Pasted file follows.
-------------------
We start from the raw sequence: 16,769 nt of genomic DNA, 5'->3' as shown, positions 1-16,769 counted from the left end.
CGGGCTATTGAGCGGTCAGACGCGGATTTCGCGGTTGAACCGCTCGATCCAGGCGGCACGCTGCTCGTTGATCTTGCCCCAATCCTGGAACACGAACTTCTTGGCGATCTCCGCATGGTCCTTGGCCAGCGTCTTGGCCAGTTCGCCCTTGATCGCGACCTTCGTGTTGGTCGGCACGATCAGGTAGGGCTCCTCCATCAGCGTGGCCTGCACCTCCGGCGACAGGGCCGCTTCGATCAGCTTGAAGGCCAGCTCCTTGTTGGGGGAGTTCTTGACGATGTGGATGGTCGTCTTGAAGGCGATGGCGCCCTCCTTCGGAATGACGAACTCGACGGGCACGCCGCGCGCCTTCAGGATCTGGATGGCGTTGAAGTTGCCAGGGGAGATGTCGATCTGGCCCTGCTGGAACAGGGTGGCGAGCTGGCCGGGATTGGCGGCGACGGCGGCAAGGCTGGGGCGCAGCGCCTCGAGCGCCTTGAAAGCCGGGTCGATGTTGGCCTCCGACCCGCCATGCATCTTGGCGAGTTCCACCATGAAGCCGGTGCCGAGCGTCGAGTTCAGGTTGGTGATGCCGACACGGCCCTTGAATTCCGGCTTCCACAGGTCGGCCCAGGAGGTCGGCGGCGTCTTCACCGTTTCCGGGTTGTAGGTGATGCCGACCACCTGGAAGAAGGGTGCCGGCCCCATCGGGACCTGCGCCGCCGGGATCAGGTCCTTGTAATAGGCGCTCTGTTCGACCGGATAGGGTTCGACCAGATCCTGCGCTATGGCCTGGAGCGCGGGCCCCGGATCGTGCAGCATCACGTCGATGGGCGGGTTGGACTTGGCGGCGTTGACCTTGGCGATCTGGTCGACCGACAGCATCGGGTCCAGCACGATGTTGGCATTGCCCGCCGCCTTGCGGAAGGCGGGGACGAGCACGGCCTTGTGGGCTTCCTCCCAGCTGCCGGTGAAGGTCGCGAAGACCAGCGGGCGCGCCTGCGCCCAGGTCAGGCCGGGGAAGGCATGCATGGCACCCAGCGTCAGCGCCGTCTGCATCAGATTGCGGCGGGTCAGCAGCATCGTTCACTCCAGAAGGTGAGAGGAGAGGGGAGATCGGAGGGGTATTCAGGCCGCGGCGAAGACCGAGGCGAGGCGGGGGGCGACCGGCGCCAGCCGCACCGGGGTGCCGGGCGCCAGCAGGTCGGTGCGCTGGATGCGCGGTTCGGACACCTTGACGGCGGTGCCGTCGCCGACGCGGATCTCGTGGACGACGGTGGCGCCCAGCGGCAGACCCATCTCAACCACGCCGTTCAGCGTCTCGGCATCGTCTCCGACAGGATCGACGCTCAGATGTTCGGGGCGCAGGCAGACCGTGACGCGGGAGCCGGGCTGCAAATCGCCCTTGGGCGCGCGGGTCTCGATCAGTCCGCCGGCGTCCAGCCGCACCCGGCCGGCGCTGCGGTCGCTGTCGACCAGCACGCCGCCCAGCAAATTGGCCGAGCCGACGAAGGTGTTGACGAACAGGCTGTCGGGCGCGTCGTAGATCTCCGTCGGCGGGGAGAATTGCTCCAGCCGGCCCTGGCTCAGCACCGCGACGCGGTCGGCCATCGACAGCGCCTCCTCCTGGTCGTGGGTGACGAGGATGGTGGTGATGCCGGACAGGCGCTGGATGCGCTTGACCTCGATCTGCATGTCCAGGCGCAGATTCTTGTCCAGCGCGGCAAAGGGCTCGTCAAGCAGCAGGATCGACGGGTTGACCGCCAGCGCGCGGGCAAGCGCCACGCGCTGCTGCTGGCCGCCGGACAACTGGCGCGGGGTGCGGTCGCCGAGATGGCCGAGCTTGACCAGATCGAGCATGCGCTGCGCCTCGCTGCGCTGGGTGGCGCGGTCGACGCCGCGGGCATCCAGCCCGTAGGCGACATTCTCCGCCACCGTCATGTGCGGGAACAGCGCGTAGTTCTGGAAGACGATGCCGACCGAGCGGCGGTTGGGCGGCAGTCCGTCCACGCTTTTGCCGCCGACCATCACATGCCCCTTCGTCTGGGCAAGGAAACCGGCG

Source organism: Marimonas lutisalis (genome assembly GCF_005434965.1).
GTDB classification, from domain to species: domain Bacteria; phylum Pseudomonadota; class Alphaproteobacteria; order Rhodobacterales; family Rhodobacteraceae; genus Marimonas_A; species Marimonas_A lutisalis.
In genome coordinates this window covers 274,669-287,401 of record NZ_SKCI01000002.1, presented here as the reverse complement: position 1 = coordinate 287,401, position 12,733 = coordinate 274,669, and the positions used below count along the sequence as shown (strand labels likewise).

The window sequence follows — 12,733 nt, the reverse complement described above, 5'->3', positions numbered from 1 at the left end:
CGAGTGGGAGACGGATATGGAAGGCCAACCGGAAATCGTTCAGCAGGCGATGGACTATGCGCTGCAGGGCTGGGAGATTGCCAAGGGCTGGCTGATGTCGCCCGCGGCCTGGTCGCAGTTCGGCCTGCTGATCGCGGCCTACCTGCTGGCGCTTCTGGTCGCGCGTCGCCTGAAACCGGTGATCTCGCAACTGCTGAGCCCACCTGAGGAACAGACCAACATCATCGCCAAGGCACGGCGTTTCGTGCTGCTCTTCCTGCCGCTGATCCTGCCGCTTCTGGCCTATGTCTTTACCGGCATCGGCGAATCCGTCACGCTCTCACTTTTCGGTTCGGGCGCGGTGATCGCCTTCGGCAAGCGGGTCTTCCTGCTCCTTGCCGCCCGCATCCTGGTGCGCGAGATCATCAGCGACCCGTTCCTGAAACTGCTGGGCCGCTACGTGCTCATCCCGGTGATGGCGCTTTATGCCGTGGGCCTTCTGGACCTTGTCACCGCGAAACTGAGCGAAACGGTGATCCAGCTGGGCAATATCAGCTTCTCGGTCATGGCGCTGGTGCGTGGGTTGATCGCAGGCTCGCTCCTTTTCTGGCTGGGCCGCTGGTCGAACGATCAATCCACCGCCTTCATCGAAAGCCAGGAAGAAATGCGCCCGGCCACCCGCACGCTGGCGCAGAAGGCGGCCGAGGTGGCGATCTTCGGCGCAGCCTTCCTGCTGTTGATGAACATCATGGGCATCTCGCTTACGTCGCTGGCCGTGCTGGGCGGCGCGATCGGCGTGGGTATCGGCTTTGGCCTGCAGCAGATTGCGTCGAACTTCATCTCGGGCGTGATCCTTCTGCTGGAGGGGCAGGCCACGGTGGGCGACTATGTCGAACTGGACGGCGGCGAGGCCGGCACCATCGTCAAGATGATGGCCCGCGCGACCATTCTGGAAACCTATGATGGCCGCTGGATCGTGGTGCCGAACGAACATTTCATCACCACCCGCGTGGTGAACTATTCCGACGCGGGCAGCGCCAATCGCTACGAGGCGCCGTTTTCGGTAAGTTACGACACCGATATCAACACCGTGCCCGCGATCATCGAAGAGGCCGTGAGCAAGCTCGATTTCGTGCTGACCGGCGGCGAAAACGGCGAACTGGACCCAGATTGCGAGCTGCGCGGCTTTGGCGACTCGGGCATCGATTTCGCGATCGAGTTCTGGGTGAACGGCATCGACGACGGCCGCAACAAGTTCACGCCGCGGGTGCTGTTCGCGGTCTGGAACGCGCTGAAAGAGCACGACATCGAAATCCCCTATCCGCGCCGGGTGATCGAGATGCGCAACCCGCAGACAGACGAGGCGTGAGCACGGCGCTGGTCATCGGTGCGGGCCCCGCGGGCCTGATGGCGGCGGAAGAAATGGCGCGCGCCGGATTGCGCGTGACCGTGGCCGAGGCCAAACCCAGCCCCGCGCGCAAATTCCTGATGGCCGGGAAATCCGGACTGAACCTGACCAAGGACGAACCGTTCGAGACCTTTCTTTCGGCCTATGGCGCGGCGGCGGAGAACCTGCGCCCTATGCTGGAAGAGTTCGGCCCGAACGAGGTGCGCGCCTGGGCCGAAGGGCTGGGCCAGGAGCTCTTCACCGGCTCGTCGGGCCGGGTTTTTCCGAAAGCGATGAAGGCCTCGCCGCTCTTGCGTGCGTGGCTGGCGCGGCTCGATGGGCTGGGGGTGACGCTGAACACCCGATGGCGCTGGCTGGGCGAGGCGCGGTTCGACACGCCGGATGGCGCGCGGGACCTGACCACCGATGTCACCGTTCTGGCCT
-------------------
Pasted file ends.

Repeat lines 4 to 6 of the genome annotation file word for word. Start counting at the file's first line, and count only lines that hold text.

GTDB classification, from domain to species: domain Bacteria; phylum Pseudomonadota; class Alphaproteobacteria; order Rhodobacterales; family Rhodobacteraceae; genus Marimonas_A; species Marimonas_A lutisalis.
In genome coordinates this window covers 274,669-287,401 of record NZ_SKCI01000002.1, presented here as the reverse complement: position 1 = coordinate 287,401, position 12,733 = coordinate 274,669, and the positions used below count along the sequence as shown (strand labels likewise).

The window sequence follows — 12,733 nt, the reverse complement described above, 5'->3', positions numbered from 1 at the left end: